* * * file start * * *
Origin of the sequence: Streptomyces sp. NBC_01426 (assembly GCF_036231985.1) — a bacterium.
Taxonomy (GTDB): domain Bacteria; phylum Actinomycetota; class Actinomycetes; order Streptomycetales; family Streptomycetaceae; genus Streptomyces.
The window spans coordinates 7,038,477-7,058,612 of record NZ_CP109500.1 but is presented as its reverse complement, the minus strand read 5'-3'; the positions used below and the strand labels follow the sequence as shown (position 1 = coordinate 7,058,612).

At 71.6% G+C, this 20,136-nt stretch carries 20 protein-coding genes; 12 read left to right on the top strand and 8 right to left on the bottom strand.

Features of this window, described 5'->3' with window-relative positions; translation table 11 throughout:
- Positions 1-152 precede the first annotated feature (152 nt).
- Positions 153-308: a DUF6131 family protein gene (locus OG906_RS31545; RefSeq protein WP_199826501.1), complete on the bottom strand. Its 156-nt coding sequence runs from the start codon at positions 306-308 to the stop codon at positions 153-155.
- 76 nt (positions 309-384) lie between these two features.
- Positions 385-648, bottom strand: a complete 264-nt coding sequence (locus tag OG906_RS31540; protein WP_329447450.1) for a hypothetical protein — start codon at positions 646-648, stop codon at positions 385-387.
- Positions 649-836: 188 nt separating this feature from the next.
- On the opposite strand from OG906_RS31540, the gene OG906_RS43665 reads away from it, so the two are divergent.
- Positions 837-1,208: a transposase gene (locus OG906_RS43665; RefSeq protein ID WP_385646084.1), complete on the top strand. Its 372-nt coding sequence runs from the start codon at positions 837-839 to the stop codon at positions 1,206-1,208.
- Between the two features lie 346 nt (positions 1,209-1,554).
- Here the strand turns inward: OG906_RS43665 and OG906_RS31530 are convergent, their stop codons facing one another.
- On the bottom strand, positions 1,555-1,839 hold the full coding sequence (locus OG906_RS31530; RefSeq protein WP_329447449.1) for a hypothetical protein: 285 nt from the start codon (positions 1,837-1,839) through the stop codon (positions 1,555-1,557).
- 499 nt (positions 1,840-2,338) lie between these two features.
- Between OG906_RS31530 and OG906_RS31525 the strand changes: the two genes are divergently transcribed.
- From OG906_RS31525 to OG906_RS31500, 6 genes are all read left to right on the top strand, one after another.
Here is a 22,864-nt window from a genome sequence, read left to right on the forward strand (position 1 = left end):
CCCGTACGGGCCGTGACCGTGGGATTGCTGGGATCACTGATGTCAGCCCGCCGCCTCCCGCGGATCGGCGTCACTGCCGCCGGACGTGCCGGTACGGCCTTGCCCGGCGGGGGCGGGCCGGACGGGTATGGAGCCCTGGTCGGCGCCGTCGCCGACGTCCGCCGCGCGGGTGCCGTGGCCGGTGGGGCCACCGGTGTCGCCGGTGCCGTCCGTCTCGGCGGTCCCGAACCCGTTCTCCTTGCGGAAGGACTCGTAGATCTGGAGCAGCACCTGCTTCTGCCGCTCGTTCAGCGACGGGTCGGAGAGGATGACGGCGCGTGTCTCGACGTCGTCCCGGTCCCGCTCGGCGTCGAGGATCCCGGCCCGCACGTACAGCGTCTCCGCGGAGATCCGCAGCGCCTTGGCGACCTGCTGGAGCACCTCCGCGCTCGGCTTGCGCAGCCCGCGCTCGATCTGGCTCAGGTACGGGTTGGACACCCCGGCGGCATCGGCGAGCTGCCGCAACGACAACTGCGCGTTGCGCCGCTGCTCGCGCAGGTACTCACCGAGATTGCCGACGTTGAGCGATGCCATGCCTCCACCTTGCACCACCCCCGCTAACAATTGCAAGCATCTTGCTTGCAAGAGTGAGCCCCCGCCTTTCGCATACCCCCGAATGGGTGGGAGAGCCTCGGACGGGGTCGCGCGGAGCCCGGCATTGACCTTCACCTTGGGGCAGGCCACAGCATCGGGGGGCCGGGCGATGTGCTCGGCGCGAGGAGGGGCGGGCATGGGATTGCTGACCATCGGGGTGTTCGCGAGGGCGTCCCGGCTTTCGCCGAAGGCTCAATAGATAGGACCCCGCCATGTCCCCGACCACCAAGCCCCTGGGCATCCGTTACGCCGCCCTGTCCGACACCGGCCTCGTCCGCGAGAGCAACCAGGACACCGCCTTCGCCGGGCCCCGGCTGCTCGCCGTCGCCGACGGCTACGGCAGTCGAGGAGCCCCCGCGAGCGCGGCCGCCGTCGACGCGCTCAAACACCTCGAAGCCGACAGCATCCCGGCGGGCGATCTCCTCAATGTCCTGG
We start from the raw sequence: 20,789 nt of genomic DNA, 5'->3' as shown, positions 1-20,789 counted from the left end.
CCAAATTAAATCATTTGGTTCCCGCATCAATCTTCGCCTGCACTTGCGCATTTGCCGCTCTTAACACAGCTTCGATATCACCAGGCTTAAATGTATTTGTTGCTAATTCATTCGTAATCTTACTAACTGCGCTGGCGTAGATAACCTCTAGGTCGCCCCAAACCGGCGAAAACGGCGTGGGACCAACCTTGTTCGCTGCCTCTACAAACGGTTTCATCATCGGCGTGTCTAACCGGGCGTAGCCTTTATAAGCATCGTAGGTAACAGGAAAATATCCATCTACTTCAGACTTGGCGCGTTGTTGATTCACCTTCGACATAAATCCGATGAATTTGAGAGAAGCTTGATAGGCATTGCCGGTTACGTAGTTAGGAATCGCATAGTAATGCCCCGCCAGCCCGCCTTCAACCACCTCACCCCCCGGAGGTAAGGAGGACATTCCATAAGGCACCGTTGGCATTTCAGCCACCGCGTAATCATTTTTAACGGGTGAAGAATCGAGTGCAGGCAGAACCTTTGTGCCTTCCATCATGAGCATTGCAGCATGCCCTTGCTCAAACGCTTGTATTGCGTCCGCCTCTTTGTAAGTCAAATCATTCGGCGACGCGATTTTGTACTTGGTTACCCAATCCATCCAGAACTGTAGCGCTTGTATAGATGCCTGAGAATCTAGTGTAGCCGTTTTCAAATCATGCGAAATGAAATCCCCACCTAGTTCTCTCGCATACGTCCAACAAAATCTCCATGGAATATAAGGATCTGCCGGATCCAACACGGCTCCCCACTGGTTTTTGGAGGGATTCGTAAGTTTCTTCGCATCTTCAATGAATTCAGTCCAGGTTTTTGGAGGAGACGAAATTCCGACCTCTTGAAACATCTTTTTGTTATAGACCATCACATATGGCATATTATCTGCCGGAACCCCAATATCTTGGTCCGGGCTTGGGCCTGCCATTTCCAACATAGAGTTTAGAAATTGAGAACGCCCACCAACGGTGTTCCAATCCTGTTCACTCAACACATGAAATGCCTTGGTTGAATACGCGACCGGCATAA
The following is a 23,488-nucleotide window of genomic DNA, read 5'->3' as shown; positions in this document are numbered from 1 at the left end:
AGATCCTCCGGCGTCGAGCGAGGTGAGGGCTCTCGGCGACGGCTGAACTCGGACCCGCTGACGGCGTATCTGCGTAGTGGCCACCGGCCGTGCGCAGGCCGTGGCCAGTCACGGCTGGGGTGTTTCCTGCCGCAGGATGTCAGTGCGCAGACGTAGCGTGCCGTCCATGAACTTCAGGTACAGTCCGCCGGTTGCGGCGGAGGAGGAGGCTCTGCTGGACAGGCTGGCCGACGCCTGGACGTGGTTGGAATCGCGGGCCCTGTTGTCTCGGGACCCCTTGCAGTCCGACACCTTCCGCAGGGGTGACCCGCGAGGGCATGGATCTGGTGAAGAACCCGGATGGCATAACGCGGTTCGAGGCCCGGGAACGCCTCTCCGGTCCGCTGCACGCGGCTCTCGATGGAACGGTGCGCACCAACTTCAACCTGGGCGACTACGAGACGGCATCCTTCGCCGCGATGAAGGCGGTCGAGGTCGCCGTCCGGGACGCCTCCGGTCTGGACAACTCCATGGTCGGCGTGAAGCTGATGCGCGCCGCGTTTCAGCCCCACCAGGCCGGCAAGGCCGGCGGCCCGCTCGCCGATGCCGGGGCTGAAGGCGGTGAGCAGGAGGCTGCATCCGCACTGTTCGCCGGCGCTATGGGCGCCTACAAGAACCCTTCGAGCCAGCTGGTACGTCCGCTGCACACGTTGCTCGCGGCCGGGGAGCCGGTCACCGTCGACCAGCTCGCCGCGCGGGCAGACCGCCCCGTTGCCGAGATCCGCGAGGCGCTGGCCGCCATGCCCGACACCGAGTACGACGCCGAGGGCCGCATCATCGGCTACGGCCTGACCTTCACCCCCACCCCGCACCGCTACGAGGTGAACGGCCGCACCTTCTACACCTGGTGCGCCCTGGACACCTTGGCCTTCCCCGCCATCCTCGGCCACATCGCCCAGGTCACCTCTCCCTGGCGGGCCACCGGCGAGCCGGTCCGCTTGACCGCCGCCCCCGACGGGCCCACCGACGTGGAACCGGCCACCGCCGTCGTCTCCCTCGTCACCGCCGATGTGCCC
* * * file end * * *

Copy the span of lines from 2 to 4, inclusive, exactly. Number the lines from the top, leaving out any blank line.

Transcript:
Taxonomy (GTDB): domain Bacteria; phylum Actinomycetota; class Actinomycetes; order Streptomycetales; family Streptomycetaceae; genus Streptomyces.
The window spans coordinates 7,038,477-7,058,612 of record NZ_CP109500.1 but is presented as its reverse complement, the minus strand read 5'-3'; the positions used below and the strand labels follow the sequence as shown (position 1 = coordinate 7,058,612).

At 71.6% G+C, this 20,136-nt stretch carries 20 protein-coding genes; 12 read left to right on the top strand and 8 right to left on the bottom strand.